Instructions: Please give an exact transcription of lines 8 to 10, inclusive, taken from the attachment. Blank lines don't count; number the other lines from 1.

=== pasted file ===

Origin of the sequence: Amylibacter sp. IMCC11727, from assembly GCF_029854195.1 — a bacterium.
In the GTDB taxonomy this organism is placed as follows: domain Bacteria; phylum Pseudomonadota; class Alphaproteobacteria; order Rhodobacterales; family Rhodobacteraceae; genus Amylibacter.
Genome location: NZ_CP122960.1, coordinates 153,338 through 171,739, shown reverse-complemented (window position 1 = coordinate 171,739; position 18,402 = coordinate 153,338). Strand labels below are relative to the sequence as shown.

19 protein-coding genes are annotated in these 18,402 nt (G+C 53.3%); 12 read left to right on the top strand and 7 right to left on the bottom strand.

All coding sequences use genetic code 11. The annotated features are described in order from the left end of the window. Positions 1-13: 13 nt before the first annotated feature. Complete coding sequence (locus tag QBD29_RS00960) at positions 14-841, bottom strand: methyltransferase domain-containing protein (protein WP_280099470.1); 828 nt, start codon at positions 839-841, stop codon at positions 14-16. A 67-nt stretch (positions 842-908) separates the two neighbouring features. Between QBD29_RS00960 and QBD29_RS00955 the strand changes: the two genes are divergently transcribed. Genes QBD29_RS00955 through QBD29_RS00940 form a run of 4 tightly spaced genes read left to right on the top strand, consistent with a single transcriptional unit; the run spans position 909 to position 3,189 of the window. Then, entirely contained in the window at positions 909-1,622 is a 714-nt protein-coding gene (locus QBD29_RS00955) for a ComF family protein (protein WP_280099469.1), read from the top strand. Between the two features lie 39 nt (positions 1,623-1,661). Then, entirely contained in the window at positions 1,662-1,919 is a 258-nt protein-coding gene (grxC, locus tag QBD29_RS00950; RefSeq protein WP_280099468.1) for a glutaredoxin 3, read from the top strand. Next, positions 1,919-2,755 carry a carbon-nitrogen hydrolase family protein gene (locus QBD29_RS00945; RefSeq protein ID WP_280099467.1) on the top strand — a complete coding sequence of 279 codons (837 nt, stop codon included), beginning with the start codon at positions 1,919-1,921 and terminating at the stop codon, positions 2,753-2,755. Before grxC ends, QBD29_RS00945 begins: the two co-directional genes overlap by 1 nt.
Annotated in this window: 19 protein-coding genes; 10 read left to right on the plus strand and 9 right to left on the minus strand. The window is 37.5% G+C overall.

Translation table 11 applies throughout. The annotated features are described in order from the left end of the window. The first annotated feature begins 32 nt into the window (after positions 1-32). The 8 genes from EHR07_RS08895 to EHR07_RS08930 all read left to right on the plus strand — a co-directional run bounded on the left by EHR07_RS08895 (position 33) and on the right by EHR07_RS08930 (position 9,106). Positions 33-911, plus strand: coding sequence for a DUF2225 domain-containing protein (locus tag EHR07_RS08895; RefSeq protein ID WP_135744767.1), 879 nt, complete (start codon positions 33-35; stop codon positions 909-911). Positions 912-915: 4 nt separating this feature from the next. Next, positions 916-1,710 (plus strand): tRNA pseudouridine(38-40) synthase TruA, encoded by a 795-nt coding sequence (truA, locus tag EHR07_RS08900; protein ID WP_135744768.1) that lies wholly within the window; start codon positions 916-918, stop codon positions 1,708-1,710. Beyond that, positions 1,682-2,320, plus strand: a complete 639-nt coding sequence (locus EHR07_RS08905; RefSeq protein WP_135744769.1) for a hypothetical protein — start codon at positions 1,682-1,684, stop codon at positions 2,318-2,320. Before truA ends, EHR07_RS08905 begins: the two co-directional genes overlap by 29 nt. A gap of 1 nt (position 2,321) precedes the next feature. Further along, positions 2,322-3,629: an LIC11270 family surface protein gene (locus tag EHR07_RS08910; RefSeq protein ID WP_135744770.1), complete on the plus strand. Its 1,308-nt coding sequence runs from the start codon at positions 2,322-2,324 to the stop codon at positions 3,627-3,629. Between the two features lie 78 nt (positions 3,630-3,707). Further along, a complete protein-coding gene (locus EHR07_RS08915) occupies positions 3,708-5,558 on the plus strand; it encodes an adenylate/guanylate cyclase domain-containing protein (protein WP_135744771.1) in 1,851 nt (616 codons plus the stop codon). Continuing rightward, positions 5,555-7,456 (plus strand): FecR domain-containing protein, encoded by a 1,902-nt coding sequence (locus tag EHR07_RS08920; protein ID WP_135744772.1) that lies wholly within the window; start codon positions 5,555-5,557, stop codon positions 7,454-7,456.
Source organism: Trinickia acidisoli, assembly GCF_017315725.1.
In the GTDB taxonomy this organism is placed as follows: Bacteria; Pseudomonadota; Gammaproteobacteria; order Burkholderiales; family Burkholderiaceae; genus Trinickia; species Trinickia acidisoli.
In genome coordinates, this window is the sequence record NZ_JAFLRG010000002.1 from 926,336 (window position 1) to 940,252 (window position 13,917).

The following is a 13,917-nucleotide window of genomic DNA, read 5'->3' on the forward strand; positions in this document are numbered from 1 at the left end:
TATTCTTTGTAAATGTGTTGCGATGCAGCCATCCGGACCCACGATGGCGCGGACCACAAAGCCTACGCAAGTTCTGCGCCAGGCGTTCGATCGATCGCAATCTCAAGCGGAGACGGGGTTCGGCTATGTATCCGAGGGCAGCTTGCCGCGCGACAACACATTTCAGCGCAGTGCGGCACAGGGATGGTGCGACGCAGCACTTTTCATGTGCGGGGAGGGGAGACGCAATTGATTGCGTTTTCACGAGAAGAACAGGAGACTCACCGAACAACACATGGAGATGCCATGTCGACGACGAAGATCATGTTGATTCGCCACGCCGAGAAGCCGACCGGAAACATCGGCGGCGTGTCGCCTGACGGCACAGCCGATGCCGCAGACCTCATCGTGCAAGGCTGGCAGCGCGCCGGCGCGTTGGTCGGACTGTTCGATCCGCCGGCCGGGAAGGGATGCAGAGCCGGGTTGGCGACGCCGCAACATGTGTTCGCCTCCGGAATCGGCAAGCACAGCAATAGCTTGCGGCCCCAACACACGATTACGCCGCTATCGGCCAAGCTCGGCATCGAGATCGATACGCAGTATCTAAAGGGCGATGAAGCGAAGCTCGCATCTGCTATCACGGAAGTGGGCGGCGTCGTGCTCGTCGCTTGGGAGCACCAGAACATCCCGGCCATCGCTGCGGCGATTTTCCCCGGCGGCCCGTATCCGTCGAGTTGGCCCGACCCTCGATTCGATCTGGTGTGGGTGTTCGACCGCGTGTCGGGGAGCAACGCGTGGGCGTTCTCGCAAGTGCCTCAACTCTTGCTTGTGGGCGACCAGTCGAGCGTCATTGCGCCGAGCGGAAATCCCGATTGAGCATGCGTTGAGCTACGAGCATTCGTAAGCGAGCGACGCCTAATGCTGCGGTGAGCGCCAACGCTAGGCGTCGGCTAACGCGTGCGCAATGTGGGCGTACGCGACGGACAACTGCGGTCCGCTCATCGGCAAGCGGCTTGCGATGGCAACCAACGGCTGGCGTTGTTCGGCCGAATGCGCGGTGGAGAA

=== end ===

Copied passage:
Source organism: Trinickia acidisoli, assembly GCF_017315725.1.
In the GTDB taxonomy this organism is placed as follows: Bacteria; Pseudomonadota; Gammaproteobacteria; order Burkholderiales; family Burkholderiaceae; genus Trinickia; species Trinickia acidisoli.
In genome coordinates, this window is the sequence record NZ_JAFLRG010000002.1 from 926,336 (window position 1) to 940,252 (window position 13,917).